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A dead star's dusty ring

Astronomers have observed the dusty remains of a planetary system around a dead star.

By
12:00am, February 16, 2007

In 5 billion years, the sun will swell into a huge ball that will fry Earth or even swallow it up. Our star's outer layers will then fly off, and its core will shrink into a dense, fading object called a white dwarf.

Then what? New images of a dead star are giving scientists a glimpse of what might happen to our solar system when its time comes.

Dust (central red cloud) surrounds a white dwarf in the famous Helix nebula.

Dust (central red cloud) surrounds a white dwarf in the famous Helix nebula.

Su et al., University of Arizona, JPL/NASA

The observations come from the Spitzer Space Telescope, which recently focused on a huge, eye-shaped cloud of gas and dust called the Helix nebula, 700 light-years from Earth.

The Helix nebula contains the leftover debris that a star spewed as it collapsed. Inside lies a white dwarf that is still hot. This means that the star died only recently.

At first, scientists were puzzled by Spitzer's infrared images of the Helix nebula. When the star's outer layers flew off, the researchers expected any extra dust to get pushed away, too.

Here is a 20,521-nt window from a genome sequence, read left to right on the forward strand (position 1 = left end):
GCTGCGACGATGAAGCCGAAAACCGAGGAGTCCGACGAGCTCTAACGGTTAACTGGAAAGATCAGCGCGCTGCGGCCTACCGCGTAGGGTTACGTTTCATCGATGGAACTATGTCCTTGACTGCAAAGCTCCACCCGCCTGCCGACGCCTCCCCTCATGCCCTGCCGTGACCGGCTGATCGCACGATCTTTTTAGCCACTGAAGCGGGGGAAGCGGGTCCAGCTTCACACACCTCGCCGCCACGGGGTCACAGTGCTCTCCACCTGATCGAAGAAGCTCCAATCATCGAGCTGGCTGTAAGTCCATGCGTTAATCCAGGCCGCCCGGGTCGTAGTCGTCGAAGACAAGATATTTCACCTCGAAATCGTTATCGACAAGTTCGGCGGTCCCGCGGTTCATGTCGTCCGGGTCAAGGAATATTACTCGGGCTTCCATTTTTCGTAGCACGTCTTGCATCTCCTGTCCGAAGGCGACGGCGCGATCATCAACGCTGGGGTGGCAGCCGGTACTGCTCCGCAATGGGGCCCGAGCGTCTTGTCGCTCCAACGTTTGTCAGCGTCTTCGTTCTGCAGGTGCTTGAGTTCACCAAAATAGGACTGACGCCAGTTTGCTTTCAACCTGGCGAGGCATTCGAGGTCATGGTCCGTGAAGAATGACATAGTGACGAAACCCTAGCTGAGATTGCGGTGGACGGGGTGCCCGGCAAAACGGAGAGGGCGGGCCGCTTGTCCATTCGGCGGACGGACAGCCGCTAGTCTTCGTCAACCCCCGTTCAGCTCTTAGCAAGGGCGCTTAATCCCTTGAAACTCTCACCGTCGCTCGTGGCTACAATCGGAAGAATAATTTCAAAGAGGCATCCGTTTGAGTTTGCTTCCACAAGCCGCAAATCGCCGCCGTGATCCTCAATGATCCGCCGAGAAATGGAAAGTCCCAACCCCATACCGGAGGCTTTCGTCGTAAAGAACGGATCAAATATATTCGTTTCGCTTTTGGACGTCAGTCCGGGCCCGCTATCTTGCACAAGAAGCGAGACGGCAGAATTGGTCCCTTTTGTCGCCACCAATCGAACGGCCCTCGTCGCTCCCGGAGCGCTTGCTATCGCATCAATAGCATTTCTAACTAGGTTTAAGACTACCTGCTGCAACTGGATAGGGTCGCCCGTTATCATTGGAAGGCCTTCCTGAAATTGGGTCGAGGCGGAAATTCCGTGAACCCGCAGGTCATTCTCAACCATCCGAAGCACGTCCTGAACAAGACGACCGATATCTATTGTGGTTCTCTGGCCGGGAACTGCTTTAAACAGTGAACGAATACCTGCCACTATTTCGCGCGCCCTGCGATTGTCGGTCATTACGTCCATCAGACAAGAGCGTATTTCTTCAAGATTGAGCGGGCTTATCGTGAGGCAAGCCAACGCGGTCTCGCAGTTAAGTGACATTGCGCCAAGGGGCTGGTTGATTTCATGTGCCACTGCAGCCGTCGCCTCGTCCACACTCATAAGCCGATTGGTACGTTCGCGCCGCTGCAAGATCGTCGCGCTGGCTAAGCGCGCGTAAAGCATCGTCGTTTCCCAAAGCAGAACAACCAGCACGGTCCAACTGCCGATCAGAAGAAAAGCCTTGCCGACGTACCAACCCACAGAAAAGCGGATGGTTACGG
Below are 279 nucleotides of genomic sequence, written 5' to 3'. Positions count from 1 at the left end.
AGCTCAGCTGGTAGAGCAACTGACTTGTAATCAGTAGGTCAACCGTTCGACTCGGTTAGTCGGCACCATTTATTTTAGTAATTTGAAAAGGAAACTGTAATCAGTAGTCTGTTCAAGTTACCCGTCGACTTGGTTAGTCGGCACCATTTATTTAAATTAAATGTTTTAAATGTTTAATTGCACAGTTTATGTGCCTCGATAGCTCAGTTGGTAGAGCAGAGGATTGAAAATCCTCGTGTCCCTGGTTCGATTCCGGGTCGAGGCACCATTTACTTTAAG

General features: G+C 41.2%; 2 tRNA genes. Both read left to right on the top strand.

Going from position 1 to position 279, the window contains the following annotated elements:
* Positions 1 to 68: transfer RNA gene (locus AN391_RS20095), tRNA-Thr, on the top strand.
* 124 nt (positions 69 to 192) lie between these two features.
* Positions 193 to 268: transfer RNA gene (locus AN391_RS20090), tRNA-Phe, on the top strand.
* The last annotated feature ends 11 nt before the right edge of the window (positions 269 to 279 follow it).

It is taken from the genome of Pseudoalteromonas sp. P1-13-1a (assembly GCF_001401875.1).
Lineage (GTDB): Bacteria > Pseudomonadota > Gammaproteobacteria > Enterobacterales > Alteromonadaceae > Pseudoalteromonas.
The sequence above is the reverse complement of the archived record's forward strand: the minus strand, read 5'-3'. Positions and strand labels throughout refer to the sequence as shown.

Instead, the images showed lots of dust hovering around the white dwarf, between 35 and 150 astronomical units (AU) away. One AU is the distance between the sun and Earth.

In our solar system, many comets orbit the sun within a region called the Kuiper belt, beyond Neptune. Helix's star might have had orbiting comets, too. The scientists propose that, when the star went poof, its comets started to collide and crumble, creating the distant dust ring.

Previously, astronomers had found dusty rings around even older white dwarfs whose nebulae were long gone. Spitzer studies of one of these old stars found that the dust was made up of the same stuff as a typical comet.

Other studies have turned up 40 white dwarfs with atmospheres that contain unexpectedly high levels of certain metals, including sodium. So, scientists suspect that these white dwarfs captured the remains of ancient planets, which originally contained the metals.

"We're starting to think [that the metals] are probably the smile on the crocodile," says Marc J. Kuchner of NASA's Goddard Space Flight Center in Greenbelt, Md., "the last bits remaining of a dead planetary system, fed to the white dwarf."—E. Sohn

Going Deeper:

Cowen, Ron. 2007. On the trail of dead planets: Dust ring around a white dwarf. Science News 171(Feb. 17):100. Available at http://www.sciencenews.org/articles/20070217/fob3.asp .

Sohn, Emily. 2007. A star's belt of dust and rocks. Science News for Kids (Jan. 10). Available at http://www.sciencenewsforkids.org/articles/20070110/Note2.asp .

______. 2004. Planets on the edge. Science News for Kids (April 7). Available at http://www.sciencenewsforkids.org/articles/20040407/Feature1.asp .

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